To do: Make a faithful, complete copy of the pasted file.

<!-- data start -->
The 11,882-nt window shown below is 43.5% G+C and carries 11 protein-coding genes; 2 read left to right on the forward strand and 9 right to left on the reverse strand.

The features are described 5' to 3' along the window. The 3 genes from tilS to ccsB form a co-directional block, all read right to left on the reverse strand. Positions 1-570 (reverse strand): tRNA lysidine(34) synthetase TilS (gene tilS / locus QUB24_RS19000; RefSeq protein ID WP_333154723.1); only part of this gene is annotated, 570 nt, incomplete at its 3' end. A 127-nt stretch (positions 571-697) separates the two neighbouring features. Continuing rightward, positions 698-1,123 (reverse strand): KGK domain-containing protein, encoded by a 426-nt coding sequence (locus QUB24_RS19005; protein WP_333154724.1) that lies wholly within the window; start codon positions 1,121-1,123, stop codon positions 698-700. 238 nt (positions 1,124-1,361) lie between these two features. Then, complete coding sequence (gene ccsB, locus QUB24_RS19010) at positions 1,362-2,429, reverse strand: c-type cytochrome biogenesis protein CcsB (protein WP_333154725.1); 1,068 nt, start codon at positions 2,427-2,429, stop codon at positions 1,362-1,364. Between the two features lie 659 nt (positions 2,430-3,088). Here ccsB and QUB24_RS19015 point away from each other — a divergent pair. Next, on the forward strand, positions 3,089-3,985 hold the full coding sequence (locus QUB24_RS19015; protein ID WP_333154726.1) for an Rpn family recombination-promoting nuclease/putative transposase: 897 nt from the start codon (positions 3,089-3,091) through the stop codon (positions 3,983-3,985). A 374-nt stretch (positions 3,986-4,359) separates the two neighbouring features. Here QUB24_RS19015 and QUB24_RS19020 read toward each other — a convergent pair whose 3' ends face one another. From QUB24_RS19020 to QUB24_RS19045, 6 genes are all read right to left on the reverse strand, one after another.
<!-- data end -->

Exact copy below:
The 11,882-nt window shown below is 43.5% G+C and carries 11 protein-coding genes; 2 read left to right on the forward strand and 9 right to left on the reverse strand.

The features are described 5' to 3' along the window. The 3 genes from tilS to ccsB form a co-directional block, all read right to left on the reverse strand. Positions 1-570 (reverse strand): tRNA lysidine(34) synthetase TilS (gene tilS / locus QUB24_RS19000; RefSeq protein ID WP_333154723.1); only part of this gene is annotated, 570 nt, incomplete at its 3' end. A 127-nt stretch (positions 571-697) separates the two neighbouring features. Continuing rightward, positions 698-1,123 (reverse strand): KGK domain-containing protein, encoded by a 426-nt coding sequence (locus QUB24_RS19005; protein WP_333154724.1) that lies wholly within the window; start codon positions 1,121-1,123, stop codon positions 698-700. 238 nt (positions 1,124-1,361) lie between these two features. Then, complete coding sequence (gene ccsB, locus QUB24_RS19010) at positions 1,362-2,429, reverse strand: c-type cytochrome biogenesis protein CcsB (protein WP_333154725.1); 1,068 nt, start codon at positions 2,427-2,429, stop codon at positions 1,362-1,364. Between the two features lie 659 nt (positions 2,430-3,088). Here ccsB and QUB24_RS19015 point away from each other — a divergent pair. Next, on the forward strand, positions 3,089-3,985 hold the full coding sequence (locus QUB24_RS19015; protein ID WP_333154726.1) for an Rpn family recombination-promoting nuclease/putative transposase: 897 nt from the start codon (positions 3,089-3,091) through the stop codon (positions 3,983-3,985). A 374-nt stretch (positions 3,986-4,359) separates the two neighbouring features. Here QUB24_RS19015 and QUB24_RS19020 read toward each other — a convergent pair whose 3' ends face one another. From QUB24_RS19020 to QUB24_RS19045, 6 genes are all read right to left on the reverse strand, one after another.